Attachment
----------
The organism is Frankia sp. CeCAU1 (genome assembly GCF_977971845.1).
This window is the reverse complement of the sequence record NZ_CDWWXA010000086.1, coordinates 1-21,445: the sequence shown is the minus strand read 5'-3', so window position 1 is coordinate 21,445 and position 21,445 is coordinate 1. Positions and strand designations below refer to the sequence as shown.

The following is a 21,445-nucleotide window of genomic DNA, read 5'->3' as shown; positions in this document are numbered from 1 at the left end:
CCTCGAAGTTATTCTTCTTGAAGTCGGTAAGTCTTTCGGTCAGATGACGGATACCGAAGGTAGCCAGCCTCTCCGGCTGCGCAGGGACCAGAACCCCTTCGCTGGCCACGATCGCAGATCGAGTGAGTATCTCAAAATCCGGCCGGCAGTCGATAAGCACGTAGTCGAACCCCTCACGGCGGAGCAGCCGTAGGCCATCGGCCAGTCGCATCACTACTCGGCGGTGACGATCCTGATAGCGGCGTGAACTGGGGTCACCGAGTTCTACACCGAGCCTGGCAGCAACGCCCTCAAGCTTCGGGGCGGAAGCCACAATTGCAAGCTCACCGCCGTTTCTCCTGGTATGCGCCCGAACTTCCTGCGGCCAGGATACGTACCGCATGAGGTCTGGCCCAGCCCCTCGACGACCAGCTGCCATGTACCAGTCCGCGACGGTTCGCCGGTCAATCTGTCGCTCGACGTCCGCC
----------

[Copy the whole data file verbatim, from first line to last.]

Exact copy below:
The organism is Frankia sp. CeCAU1 (genome assembly GCF_977971845.1).
This window is the reverse complement of the sequence record NZ_CDWWXA010000086.1, coordinates 1-21,445: the sequence shown is the minus strand read 5'-3', so window position 1 is coordinate 21,445 and position 21,445 is coordinate 1. Positions and strand designations below refer to the sequence as shown.

The following is a 21,445-nucleotide window of genomic DNA, read 5'->3' as shown; positions in this document are numbered from 1 at the left end:
CCTCGAAGTTATTCTTCTTGAAGTCGGTAAGTCTTTCGGTCAGATGACGGATACCGAAGGTAGCCAGCCTCTCCGGCTGCGCAGGGACCAGAACCCCTTCGCTGGCCACGATCGCAGATCGAGTGAGTATCTCAAAATCCGGCCGGCAGTCGATAAGCACGTAGTCGAACCCCTCACGGCGGAGCAGCCGTAGGCCATCGGCCAGTCGCATCACTACTCGGCGGTGACGATCCTGATAGCGGCGTGAACTGGGGTCACCGAGTTCTACACCGAGCCTGGCAGCAACGCCCTCAAGCTTCGGGGCGGAAGCCACAATTGCAAGCTCACCGCCGTTTCTCCTGGTATGCGCCCGAACTTCCTGCGGCCAGGATACGTACCGCATGAGGTCTGGCCCAGCCCCTCGACGACCAGCTGCCATGTACCAGTCCGCGACGGTTCGCCGGTCAATCTGTCGCTCGACGTCCGCC